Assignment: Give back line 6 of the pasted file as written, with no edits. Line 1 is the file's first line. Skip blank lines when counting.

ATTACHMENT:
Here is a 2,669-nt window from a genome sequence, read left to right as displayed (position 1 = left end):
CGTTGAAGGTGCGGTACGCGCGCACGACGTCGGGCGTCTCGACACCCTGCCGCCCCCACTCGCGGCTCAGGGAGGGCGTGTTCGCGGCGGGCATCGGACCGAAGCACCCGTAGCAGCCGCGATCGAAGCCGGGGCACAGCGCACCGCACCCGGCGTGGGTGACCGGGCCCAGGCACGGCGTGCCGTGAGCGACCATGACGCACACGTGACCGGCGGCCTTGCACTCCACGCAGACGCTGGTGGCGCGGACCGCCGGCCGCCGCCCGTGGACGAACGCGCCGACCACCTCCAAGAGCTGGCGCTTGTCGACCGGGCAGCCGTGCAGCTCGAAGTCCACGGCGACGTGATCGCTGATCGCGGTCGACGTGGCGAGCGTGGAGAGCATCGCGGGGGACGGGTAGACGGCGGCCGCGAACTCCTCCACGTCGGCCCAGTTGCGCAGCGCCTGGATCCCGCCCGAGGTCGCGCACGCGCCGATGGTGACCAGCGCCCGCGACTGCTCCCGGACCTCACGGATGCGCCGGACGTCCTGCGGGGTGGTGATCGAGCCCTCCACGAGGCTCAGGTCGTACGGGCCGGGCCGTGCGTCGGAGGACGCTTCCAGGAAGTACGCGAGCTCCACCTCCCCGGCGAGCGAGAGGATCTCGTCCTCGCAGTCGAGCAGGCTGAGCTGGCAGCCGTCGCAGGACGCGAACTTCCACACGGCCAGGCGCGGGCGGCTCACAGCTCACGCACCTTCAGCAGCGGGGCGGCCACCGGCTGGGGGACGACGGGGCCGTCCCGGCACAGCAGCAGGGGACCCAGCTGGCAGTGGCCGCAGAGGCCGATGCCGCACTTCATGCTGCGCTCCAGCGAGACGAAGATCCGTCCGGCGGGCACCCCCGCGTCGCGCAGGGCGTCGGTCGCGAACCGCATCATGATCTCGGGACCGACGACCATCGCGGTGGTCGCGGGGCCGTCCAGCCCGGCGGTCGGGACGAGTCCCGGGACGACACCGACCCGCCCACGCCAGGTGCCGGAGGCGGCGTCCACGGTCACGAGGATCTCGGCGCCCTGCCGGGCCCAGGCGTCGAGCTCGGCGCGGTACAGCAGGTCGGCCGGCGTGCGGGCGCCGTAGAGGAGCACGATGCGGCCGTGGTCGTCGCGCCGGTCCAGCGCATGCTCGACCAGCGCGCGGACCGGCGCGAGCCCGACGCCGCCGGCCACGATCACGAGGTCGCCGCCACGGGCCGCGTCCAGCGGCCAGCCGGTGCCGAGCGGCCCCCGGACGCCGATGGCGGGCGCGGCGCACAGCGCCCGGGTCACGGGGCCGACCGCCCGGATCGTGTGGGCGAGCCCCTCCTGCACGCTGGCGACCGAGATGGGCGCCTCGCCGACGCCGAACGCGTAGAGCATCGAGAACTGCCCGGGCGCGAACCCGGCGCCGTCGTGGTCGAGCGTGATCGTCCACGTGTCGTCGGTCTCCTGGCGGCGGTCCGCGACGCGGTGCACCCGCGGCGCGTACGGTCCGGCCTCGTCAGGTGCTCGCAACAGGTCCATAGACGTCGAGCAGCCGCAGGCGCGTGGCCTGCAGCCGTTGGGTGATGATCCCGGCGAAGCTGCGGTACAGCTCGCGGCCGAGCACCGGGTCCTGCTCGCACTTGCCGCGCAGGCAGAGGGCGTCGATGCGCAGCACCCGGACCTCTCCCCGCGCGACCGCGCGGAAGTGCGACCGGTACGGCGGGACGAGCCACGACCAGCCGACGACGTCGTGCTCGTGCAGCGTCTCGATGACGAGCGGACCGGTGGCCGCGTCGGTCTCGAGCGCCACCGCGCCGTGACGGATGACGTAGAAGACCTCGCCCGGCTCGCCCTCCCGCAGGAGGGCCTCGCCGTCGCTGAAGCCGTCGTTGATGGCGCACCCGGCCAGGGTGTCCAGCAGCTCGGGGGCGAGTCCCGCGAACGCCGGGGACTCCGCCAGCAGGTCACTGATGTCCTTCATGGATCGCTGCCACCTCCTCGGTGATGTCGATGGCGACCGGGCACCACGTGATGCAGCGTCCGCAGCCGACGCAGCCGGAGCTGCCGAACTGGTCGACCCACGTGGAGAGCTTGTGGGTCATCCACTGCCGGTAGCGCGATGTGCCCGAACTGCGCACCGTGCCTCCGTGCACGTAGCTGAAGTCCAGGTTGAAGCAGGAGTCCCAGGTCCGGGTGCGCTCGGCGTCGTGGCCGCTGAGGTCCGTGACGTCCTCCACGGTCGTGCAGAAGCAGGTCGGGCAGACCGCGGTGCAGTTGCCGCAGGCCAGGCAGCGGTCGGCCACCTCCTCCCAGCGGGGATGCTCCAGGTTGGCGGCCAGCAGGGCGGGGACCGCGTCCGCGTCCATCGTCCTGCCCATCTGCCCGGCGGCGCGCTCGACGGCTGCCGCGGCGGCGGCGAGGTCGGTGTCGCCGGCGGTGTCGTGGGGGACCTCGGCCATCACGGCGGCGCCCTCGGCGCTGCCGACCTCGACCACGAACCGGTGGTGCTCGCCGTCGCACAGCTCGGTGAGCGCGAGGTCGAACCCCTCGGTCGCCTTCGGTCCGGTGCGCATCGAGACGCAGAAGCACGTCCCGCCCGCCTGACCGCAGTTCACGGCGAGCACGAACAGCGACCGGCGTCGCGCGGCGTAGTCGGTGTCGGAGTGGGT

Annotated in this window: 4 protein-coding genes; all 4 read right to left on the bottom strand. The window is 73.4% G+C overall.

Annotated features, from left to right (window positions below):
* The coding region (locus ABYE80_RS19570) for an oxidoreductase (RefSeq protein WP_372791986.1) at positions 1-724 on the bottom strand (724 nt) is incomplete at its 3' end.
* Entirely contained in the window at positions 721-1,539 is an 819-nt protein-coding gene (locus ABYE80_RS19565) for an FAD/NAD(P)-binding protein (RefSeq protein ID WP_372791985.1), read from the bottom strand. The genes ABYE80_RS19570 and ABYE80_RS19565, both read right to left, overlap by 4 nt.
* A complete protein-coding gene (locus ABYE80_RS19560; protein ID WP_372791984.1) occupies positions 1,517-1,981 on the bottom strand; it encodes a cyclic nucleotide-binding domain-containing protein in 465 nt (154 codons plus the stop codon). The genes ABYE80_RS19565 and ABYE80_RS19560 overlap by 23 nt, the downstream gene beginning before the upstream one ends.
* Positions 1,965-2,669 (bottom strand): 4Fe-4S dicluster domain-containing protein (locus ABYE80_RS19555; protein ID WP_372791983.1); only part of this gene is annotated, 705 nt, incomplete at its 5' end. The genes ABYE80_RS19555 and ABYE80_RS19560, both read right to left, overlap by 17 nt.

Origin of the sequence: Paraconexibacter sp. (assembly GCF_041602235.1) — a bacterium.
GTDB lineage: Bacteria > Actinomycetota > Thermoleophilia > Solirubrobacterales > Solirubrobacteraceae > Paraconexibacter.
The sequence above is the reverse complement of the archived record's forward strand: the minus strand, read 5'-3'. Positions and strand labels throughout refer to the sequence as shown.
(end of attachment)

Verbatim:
* Entirely contained in the window at positions 721-1,539 is an 819-nt protein-coding gene (locus ABYE80_RS19565) for an FAD/NAD(P)-binding protein (RefSeq protein ID WP_372791985.1), read from the bottom strand. The genes ABYE80_RS19570 and ABYE80_RS19565, both read right to left, overlap by 4 nt.